Baldwin, Carliss Y., Constance E. Bagley, and James Quinn. "M&A Legal Context: Hostile Takeovers." Harvard Business School Background Note 904-005, July 2003. (Revised February 2004.) View Details
  24. M&A Legal Context: Standards Related to the Sale or Purchase of a Company

    Introduces students to the legal standards affecting officers and directors when selling or purchasing a company. Provides a practical understanding of the Revlon Standard, the Securities and Exchange Act of 1934, Rule 10b-5, and the legal criteria for a cause of action for securities fraud. Recounts three precedential cases decided by the Delaware Supreme Court.

    Keywords: Laws and Statutes; Law Enforcement; Government Legislation; Acquisition; Business Exit or Shutdown; Corporate Governance; Going Public; Courts and Trials;

    Citation:

    Baldwin, Carliss Y., Constance E. Bagley, and James Quinn. "M&A Legal Context: Standards Related to the Sale or Purchase of a Company." Harvard Business School Background Note 904-004, July 2003. (Revised February 2004.) View Details
  25. New Wachovia (A), The

    In April 2001, First Union Corp. announced an agreement to merge with Wachovia Corp., a fellow North Carolina-based commercial bank. While the banks were preparing to consummate the merger, SunTrust Banks, Inc. of Atlanta, made a hostile offer for Wachovia, setting in motion an intense proxy fight with a forum encompassing the media, the courts, the investor community, and Wall Street. In July 2002, Kenneth Thompson, CEO of First Union, was considering First Union's next move knowing that Wachovia shareholders would convene on August 3 to decide the fate of the proposed transaction.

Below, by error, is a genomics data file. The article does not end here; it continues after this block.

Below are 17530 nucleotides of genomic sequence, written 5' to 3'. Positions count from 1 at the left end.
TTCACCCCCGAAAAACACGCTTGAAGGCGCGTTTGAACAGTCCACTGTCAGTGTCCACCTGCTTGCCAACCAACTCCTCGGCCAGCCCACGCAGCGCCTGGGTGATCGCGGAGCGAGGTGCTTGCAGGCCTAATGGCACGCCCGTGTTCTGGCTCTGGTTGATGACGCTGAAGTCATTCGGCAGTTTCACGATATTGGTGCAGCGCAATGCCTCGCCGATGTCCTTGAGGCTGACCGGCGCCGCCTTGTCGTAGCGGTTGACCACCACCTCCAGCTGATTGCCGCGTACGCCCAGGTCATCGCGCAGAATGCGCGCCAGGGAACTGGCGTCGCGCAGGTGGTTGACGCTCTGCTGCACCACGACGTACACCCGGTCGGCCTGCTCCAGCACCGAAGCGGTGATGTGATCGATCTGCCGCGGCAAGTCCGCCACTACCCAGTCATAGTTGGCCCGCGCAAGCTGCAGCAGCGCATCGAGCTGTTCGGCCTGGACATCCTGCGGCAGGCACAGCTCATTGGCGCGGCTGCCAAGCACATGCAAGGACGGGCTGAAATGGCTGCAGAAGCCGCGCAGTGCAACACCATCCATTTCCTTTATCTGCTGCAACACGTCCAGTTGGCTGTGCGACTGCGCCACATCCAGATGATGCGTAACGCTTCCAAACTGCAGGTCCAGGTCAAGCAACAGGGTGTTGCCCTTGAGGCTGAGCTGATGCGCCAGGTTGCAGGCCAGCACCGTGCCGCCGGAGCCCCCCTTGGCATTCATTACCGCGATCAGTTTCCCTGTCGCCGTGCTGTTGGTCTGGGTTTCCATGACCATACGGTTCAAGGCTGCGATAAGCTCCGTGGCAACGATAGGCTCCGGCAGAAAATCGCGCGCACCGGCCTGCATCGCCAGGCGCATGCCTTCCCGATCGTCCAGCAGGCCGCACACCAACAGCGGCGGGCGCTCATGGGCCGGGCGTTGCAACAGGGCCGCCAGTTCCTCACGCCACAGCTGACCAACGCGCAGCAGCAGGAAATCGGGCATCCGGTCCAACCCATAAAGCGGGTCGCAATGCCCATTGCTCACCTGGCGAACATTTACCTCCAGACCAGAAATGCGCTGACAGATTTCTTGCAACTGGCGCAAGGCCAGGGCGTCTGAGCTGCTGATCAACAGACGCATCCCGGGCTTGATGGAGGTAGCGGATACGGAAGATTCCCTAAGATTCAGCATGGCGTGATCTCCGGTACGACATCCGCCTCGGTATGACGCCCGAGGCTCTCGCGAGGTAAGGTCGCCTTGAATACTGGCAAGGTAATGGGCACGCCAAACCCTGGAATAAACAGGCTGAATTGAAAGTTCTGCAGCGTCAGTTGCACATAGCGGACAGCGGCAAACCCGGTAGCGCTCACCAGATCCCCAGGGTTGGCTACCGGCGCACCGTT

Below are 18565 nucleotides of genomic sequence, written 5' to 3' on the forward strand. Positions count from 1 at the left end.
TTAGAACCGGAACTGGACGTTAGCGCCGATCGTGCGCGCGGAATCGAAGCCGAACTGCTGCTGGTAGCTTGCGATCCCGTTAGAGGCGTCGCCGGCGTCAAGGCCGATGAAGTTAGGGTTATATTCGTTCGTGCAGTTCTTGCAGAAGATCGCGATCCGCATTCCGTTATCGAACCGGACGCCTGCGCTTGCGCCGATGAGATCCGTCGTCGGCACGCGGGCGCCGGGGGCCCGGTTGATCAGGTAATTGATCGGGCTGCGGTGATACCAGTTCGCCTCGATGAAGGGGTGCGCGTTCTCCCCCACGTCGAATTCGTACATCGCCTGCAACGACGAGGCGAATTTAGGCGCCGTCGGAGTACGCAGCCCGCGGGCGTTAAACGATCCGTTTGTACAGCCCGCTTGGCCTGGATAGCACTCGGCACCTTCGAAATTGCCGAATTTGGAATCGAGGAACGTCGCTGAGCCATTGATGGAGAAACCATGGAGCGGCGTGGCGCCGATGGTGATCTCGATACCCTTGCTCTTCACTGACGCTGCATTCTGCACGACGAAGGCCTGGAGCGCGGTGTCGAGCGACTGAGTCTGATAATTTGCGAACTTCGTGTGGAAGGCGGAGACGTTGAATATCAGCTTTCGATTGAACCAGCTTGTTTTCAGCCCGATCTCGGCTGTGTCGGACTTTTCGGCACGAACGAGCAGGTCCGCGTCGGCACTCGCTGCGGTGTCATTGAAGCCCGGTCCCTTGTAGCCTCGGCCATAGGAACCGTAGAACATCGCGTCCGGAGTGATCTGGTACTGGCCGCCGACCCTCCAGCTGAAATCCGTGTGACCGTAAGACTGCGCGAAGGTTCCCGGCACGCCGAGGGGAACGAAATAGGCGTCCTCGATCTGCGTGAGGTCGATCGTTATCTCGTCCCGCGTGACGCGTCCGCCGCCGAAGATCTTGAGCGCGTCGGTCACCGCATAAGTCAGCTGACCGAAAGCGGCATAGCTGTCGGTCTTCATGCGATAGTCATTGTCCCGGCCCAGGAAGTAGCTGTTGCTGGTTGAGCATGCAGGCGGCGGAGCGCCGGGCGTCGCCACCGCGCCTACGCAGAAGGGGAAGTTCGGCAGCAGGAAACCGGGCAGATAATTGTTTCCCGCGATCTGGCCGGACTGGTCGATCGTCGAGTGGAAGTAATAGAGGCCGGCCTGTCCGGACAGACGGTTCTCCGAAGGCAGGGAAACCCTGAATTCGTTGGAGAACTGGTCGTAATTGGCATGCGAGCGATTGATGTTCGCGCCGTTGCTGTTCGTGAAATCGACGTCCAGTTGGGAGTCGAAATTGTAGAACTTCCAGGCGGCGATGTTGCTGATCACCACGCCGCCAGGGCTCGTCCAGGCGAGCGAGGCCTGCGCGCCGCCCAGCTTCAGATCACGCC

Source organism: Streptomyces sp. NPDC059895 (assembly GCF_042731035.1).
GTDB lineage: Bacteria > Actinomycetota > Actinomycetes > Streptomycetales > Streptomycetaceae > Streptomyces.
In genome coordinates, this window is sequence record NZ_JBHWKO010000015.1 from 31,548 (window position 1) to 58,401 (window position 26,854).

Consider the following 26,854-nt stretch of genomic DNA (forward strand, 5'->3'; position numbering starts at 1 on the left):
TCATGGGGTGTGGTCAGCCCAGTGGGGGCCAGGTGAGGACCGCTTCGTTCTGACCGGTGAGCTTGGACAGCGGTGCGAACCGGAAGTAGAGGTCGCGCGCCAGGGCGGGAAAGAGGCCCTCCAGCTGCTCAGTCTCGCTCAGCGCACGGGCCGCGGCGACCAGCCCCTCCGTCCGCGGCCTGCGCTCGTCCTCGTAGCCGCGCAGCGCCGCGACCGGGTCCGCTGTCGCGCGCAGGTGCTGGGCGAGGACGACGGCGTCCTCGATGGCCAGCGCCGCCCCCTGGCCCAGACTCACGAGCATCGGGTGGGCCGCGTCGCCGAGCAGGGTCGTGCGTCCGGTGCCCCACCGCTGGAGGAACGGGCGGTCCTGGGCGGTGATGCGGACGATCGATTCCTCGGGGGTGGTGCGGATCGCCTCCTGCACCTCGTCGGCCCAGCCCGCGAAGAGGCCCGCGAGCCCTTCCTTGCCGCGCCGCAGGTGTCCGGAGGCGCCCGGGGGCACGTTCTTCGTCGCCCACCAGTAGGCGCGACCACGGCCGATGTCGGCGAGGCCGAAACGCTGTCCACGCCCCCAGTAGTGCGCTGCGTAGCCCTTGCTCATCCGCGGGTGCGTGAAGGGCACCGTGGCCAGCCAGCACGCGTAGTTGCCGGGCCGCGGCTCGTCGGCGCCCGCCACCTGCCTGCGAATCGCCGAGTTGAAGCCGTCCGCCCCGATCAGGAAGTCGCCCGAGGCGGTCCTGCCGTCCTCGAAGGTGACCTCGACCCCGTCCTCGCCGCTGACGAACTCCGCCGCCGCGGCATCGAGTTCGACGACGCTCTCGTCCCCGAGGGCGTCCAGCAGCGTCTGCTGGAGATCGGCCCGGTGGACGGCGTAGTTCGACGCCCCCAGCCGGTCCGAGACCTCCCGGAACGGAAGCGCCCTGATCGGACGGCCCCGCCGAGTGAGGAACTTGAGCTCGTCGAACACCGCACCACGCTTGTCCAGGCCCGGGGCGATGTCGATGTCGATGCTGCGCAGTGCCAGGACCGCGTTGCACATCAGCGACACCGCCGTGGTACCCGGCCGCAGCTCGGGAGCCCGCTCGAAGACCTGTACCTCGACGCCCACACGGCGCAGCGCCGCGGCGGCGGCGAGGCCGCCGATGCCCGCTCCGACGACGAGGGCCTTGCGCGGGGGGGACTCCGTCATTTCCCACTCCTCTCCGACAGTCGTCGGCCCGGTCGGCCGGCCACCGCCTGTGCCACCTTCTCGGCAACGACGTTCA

Keywords: Voting; Mergers and Acquisitions; Conflict and Resolution; Banks and Banking; Banking Industry; Atlanta; North Carolina;

    Citation:

    Baldwin, Carliss Y., and Jeremy Swinson. "New Wachovia (A), The." Harvard Business School Case 903-033, August 2002. (Revised June 2003.) View Details
  26. IBM and Linux (A)

    In the fall of 1998, Dan Frye, member of IBM's emerging technologies and business team, is trying to decide whether to forge a strategic alliance with the Linux Development Community (LDC). Just two years earlier, IBM had its first exposure to an "open source" software program when it selected Apache as the web server program for the web site of the Atlanta Summer Olympic Games. Based on its success with Apache, and Frye's intuition that Linux could be a critical, strategic step in the new "network-centric" computing environment, Frye and his colleagues are trying to decide whether an alliance between IBM and LDC would serve their interests--and, if so, how IBM could manage the alliance with a loosely affiliated group of software developers.

    Keywords: Mergers and Acquisitions; Open Source Distribution; Problems and Challenges; Alliances; Cooperation; Computer Industry; Information Technology Industry;